This case report highlights the importance of a comprehensive approach to achieve a correct differential diagnosis.
This case study describes an outbreak in a commercial unit which proved difficult to stop without vaccine. Since 2014 an increasing number of cases of this disease have been reported in Europe though it remains unclear why it has reappeared.
The prevalence of Mycoplasmal pneumonia and pericarditis lesions was significantly higher in pigs weaned at lower weights compared to their heavier cohorts, despite the provision of a superior production system for the lower weight group.
The farm reports a problem of low prolificacy (mean annual live births of 11.91) and low fertility in summer, with a marked increase in acyclic returns.
The farmer, alarmed, calls us describing a clinical picture of abortions in the last third of gestation, weak newborn piglets, stillbirths, mummified piglets, agalactia, sows with fever and small litters.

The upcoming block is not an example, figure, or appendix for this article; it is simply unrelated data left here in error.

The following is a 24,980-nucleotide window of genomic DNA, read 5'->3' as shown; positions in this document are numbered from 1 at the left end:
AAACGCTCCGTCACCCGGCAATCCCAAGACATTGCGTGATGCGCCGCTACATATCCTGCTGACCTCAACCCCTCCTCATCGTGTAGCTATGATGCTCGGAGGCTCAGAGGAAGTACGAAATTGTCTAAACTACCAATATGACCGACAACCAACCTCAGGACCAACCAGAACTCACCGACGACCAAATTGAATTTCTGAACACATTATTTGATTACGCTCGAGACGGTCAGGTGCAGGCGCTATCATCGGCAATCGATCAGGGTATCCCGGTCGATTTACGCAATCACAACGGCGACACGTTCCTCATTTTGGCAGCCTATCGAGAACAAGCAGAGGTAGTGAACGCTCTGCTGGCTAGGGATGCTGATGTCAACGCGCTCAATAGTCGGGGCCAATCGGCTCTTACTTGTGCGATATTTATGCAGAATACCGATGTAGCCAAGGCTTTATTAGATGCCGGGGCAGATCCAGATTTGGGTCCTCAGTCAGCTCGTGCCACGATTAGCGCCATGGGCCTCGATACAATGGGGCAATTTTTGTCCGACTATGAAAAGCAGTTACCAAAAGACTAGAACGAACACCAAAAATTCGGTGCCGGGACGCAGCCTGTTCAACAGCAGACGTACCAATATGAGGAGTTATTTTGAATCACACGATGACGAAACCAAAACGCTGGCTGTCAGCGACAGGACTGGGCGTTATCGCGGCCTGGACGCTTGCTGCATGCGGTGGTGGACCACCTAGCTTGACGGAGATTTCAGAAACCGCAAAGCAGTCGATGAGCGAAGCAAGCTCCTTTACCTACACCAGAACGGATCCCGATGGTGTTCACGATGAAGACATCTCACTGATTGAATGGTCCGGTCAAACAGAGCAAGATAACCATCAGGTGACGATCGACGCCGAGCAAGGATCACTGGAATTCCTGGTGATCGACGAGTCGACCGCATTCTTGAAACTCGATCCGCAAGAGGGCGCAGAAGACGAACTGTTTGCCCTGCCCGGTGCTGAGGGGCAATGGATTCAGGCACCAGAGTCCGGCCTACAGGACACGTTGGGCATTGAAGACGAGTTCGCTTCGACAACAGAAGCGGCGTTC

At autopsy, haemorrhagic enterocolitis with mucosal oedema, enlarged spleen and haemorrhagic mesentery were observed.
We got a call to visit a fattening farm where 7-week-old piglets presented meningitis and diarrhoea after weaning, with a mortality rate of 5% three weeks after weaning.
At least 25% of the pigs from 2 to 3 weeks old were reported to be lame, some so severe that they lay in the arcs shaking and unable to stand.
It seems we have a new virus able to produce vesicular disease in pig populations.
Due to the fact that no known enteropathogen was found in clinically relevant amounts, importance of massive Blastocystis sp. infestation was counted as significant in this case.